Thursday, March 21, 2019

The North Wind

Not unexpectedly my introduction today to the noticeable north wind emerged when fulfilling my morning bicycle ride on Longboat Club Road. As smart as it was, the wind was bone dry yet strangely silken.  It heralded what proved to be a robust, clear day below a crystal deep-blue sky.

The vigorous atmosphere had insinuated my being from the moment I awoke this morning. Shortly after seven o'clock I sprang from bed and commenced a weekly laundry routine. Spirited by that particular gusto I raced through the preparation of breakfast of sliced Sumo Citrus oranges, steel cut oats and black coffee while reading the latest digital edition of Country Life magazine and merrily expanding my doddering mind accordingly.  Somewhere in the flurry of activity I was even prompted to stretch the sinews of my hamstrings and thus significantly deputize my knotty neuropathy.

When at last I got onto my bike and headed as is my custom to Bayfront Park the high pressured air was working its anticyclonic magic. There was an unmistakable buoyancy.  I had further profited from this morning's zing by having called the Chelsea Clock Company in Massachusetts to enquire about a nagging difference between several of their models. I have inherited my paternal grandfather's addiction to clocks and watches.  The item which currently entrances me is the so-called Harbour Master, a non-striking timepiece unlike the distinctive Ship's Bell for which the manufacturer is famous.

Lately I have thankfully been guided by the adage told me years ago; to wit, "Any damn fool can make money but it takes a smart man to keep it". Clinging to this wisdom has not been without its trials though its outcome relieving. Nor has it helped especially to recall that most people whom I know with money are more often celebrated for their economy than extravagance. There remains however that competing argument about life being short and all that that entails! Nonetheless I have succeeded to derive as much pleasure from window shopping as consigning myself to the expense. The other corollary - which I hesitate to dwell upon - is that with age comes a diminished interest in matters material. Granted it is not yet a hopeless demise but the evaporation is palpable.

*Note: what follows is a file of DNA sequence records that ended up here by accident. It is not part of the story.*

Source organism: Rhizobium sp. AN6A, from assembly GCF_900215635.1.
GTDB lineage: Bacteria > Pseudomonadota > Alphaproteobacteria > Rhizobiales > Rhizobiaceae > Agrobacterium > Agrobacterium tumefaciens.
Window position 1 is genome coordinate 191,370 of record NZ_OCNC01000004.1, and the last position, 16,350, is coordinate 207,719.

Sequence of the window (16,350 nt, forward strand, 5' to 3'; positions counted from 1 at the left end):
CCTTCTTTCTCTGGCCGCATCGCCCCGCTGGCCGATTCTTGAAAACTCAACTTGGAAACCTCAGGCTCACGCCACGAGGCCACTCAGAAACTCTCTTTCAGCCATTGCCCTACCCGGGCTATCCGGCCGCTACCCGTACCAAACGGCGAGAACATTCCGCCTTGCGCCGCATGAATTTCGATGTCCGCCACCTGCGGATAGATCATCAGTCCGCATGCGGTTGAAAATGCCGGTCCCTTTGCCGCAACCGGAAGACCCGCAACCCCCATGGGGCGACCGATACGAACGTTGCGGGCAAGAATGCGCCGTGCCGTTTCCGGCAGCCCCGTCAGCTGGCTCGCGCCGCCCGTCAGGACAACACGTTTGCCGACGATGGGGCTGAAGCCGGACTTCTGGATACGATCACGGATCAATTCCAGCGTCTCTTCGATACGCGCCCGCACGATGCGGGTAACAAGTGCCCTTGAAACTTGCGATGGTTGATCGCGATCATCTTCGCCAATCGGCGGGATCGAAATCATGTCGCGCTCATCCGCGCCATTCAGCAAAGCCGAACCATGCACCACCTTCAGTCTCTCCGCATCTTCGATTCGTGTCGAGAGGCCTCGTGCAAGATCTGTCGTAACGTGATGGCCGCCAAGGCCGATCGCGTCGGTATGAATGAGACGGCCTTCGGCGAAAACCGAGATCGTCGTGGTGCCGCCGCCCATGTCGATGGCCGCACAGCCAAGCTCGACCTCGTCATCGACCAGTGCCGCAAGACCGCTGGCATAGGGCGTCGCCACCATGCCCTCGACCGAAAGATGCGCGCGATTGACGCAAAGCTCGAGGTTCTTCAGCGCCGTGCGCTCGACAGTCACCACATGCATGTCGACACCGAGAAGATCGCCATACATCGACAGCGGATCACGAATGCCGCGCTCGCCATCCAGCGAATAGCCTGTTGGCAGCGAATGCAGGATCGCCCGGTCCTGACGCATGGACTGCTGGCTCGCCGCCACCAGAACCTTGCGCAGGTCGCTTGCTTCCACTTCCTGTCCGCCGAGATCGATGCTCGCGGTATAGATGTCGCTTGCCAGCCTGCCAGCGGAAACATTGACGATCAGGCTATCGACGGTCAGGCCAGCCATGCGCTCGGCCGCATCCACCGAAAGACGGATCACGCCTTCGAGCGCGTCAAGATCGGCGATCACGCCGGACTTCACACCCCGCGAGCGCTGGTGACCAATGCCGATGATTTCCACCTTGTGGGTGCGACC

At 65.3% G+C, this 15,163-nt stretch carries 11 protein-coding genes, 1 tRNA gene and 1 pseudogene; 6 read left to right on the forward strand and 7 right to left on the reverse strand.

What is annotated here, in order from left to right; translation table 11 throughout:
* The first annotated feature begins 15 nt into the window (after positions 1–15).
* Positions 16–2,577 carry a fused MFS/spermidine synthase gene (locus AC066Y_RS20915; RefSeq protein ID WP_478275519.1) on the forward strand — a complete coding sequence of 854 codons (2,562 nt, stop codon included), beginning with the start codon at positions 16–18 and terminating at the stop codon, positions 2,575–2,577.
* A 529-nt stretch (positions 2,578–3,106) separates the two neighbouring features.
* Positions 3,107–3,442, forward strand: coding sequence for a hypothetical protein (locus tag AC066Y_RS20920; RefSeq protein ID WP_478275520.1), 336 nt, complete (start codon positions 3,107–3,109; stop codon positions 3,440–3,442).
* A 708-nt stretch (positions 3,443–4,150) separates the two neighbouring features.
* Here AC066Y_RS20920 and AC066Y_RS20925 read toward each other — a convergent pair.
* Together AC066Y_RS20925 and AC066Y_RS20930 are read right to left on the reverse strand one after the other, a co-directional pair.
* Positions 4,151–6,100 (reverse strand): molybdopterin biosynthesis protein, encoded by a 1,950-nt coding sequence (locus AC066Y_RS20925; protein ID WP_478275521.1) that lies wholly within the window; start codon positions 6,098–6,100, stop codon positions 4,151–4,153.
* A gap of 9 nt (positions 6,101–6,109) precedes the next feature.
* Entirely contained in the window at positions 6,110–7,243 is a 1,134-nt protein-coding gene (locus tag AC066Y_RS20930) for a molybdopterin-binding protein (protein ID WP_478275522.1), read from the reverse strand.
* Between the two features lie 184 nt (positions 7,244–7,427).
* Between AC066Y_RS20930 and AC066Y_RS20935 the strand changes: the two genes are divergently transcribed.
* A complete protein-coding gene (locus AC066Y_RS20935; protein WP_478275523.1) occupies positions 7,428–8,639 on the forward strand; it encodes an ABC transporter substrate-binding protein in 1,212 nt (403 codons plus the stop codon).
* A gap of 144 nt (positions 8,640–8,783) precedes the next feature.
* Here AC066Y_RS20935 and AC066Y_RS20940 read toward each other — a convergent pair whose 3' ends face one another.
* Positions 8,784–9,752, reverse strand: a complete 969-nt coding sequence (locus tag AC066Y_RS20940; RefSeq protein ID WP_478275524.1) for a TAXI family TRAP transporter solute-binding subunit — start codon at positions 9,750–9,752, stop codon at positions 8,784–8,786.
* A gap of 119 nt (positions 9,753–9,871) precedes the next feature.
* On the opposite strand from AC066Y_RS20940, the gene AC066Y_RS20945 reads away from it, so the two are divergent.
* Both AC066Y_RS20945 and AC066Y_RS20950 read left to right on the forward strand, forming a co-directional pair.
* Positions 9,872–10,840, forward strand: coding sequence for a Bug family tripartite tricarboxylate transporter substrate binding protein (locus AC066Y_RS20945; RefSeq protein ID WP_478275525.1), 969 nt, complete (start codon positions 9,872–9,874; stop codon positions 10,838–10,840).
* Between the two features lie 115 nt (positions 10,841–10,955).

Remember now thy Creator in the days of thy youth, while the evil days come not, nor the years draw nigh, when thou shalt say, I have no pleasure in them.

I still occasionally revisit everything - from cars to millefiori, Oriental rugs, crystal vases and decanters, oil paintings, mahogany furnishings, jewelry, tech toys and key chains - but my absorption diminishes incrementally. Not only do the credentials of things wane. The mere thought of having to maintain them tires me.

Thus enthused with the purity of nature and its present and gratuitous accessibility, I headed to the beach. It surprised me to discover that there was not another soul beneath the umbrellas or on the chaises longues. Apparently the residents belong to that breed of pusillanimous Floridians for whom the slightest degree below 80℉ is considered positively frigid. For my part it was heavenly. Certainly the high wind continued to flap the edges of my towel and buffet it against the back of my chair but the air was as thick and soft as condensed milk.

After basking for a while I walked along the beach to the pier about a mile northward. The view there is spectacular in my opinion. The beach broadens; the emerald green sea is signally remarkable; and the waves seem vast in expanse and purpose (having today eroded a cliff of sand along the shore). There was nobody on the pier so I walked to the end and stared cautiously over the edge into the sea.  The water was perfectly clear. The white, sandy bottom was only about five feet in depth. On my return walk I strode into the sea  and swam not far from my chaise longue, transported there by the wind and the waves. The water was soothingly warm. When I afterwards regained my chair, I delighted in the hedonism of the drying wind and burnishing sunshine.

It was on my way back to the apartment at about 4:00 pm that I rallied around the pool with my new acquaintance, Carol Lee, and her longtime friend, Carol. Carol Lee's daughter, Leah, was with them. She is visiting from Georgia.  Leah is a handsome young lady, decidedly competent and recognizably intelligent. She is an undisputed credit to her family in particular and to youth in general. We jokingly - but in earnest - discussed the delicacy of lapses into the vernacular (or what Carol comically alluded to as "potty talk"). To my gratification, Leah agreed that sapid language of that sort should be employed sparingly and certainly not in a business context.

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